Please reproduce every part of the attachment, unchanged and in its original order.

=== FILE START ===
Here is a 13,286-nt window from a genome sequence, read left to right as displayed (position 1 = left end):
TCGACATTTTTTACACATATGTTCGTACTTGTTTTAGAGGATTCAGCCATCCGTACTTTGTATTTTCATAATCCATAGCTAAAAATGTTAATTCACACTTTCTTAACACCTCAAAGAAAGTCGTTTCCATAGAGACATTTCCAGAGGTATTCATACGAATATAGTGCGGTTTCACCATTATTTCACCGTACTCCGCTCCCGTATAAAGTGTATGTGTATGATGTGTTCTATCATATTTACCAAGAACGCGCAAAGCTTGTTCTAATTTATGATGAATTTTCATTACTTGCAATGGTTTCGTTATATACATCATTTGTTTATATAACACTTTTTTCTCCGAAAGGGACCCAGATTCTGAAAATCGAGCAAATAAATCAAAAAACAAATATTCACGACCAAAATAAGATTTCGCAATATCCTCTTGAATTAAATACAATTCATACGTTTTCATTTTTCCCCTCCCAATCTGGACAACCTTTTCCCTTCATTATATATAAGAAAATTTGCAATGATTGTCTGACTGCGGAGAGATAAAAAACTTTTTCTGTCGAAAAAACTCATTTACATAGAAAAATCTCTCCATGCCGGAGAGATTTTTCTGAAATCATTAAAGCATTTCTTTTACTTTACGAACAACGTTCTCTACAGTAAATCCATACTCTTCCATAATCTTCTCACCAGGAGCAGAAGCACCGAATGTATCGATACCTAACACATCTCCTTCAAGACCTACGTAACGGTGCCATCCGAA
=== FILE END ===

Here is a 13,286-nt window from a genome sequence, read left to right as displayed (position 1 = left end):
TCGACATTTTTTACACATATGTTCGTACTTGTTTTAGAGGATTCAGCCATCCGTACTTTGTATTTTCATAATCCATAGCTAAAAATGTTAATTCACACTTTCTTAACACCTCAAAGAAAGTCGTTTCCATAGAGACATTTCCAGAGGTATTCATACGAATATAGTGCGGTTTCACCATTATTTCACCGTACTCCGCTCCCGTATAAAGTGTATGTGTATGATGTGTTCTATCATATTTACCAAGAACGCGCAAAGCTTGTTCTAATTTATGATGAATTTTCATTACTTGCAATGGTTTCGTTATATACATCATTTGTTTATATAACACTTTTTTCTCCGAAAGGGACCCAGATTCTGAAAATCGAGCAAATAAATCAAAAAACAAATATTCACGACCAAAATAAGATTTCGCAATATCCTCTTGAATTAAATACAATTCATACGTTTTCATTTTTCCCCTCCCAATCTGGACAACCTTTTCCCTTCATTATATATAAGAAAATTTGCAATGATTGTCTGACTGCGGAGAGATAAAAAACTTTTTCTGTCGAAAAAACTCATTTACATAGAAAAATCTCTCCATGCCGGAGAGATTTTTCTGAAATCATTAAAGCATTTCTTTTACTTTACGAACAACGTTCTCTACAGTAAATCCATACTCTTCCATAATCTTCTCACCAGGAGCAGAAGCACCGAATGTATCGATACCTAACACATCTCCTTCAAGACCTACGTAACGGTGCCATCCGAA